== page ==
Cosmetic surgery growing in Afghanistan
In Afghanistan, a growing middle class has resulted in a growing number of men and women going under the knife, investing in nose jobs, face lifts and tummy tucks.
The reporters met girls in their early 20s who had fled abusive marriages and wanted to have surgery to boost their confidence and take control of their appearance. They also met women who were seemingly under pressure to have surgery from their husbands.
One woman saved for months to get a nose like Angelina Jolie.
Others are going to the clinic with much deeper motivation: seeking nips and tucks to disguise their ethnicity.
Plastic surgery for teenagers
Plastic surgery is usually associated with Hollywood and celebrities, but what you didn't know is that it's not always the case. The number of plastic surgery procedures has been increasing among teenagers. A recent case was American student Nadia Ilse, age 14, who looked to plastic surgery due to bullying.
This has sparked a debate on whether the procedure should be considered an effective option in dealing self-esteem and bullying issues. Some experts have said that surgery was too extreme as it doesn't solve everything and that teenagers should learn to deal with bullying naturally, that is ignoring the ridicule and seek counselling.
The idea of plastic surgery as a solution to bullying can send a wrong message. Vivian Diller, a New York-based psychologist, said on ABC News, When you don't give those young people the chance to see how they naturally evolve, you give them the feeling that it's required that they do something radical to fit in rather than allow them to grow into the person they are.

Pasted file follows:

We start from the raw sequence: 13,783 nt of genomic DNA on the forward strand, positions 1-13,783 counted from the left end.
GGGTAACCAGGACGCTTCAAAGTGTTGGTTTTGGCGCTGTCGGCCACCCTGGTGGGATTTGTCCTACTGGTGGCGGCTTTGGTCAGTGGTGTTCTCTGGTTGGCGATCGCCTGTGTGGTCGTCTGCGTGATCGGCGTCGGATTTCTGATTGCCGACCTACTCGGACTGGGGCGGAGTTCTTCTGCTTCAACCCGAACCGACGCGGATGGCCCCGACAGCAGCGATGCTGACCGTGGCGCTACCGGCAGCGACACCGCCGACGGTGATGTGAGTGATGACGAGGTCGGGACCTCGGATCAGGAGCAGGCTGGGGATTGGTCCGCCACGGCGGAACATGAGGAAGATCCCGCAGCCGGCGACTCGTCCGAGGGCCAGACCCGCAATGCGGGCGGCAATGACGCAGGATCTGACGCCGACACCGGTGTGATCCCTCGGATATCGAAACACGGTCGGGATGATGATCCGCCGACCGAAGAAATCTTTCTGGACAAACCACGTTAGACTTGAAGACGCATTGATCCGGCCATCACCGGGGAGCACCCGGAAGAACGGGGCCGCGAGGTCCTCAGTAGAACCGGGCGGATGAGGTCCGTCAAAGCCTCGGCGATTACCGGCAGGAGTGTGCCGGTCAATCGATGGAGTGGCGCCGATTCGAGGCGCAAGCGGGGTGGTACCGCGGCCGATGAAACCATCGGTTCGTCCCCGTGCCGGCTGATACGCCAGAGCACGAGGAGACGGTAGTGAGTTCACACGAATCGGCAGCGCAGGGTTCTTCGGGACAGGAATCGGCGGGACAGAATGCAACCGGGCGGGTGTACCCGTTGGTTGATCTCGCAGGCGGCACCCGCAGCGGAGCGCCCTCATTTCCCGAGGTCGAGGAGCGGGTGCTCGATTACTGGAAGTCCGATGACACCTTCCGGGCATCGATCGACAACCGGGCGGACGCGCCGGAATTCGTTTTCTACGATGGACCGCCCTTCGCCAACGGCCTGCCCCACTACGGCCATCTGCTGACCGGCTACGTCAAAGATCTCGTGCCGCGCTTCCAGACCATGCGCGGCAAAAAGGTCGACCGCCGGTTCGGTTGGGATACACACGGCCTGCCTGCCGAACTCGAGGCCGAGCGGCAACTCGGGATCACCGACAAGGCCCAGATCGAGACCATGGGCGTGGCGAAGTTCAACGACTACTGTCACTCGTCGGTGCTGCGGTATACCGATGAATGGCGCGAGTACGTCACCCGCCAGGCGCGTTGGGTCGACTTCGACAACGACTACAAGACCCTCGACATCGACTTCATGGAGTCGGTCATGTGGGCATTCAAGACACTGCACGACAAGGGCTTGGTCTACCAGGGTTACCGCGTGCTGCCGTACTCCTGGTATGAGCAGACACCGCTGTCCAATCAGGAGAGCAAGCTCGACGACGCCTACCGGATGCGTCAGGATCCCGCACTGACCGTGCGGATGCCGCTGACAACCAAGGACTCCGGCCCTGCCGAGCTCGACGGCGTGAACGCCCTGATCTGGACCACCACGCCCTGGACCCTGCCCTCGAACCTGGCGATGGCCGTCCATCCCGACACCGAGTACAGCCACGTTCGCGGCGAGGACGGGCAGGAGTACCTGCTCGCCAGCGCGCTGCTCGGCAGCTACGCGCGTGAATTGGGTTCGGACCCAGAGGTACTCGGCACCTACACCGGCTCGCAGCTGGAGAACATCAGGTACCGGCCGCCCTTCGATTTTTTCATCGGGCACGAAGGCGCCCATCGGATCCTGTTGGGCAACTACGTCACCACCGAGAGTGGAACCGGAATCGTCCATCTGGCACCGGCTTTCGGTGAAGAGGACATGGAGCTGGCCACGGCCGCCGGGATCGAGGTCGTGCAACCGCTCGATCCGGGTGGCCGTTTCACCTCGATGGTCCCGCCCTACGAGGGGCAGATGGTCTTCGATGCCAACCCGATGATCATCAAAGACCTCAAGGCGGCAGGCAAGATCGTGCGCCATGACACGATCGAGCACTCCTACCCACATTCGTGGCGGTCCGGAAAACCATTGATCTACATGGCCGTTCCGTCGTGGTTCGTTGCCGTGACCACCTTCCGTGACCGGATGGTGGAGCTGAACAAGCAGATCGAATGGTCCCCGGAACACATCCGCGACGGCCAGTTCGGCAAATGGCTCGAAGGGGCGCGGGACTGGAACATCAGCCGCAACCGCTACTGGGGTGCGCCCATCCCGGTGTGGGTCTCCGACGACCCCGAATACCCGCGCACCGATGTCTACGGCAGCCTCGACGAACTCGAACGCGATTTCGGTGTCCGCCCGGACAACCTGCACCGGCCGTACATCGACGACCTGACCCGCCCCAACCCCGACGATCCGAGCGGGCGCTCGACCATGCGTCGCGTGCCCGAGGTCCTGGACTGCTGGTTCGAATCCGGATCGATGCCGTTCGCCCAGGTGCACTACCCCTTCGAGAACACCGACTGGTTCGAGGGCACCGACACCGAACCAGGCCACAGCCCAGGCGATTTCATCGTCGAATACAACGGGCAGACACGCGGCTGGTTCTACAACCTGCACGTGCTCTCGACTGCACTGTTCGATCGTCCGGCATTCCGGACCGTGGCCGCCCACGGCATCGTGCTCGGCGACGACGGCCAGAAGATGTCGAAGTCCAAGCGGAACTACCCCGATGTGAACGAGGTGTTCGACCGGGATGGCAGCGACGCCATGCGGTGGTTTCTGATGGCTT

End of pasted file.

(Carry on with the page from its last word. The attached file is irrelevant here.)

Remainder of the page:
Nadia has acknowledged that the surgery wouldn't solve her problems and has agreed to take counselling sessions. "You have got to make them see who you are now, so they don't just see your face. They see who you are, and they can look beyond it." She said.
Plastic surgery can give you satisfactory but it would create more stress and concerns over the end result of the procedure, especially for a teenager. Plastic surgery impacts on one's life depending on the end result. It's advisable to consult with a therapist for self-esteem issues before undergoing plastic surgery, and consult with a highly qualified and reputable plastic surgeon as they need to know your goals to achieve great results. Usually, plastic surgeon wouldn't accept those who wish to undergo the procedure for self-esteem issues, seeing that the issues need to be solved first.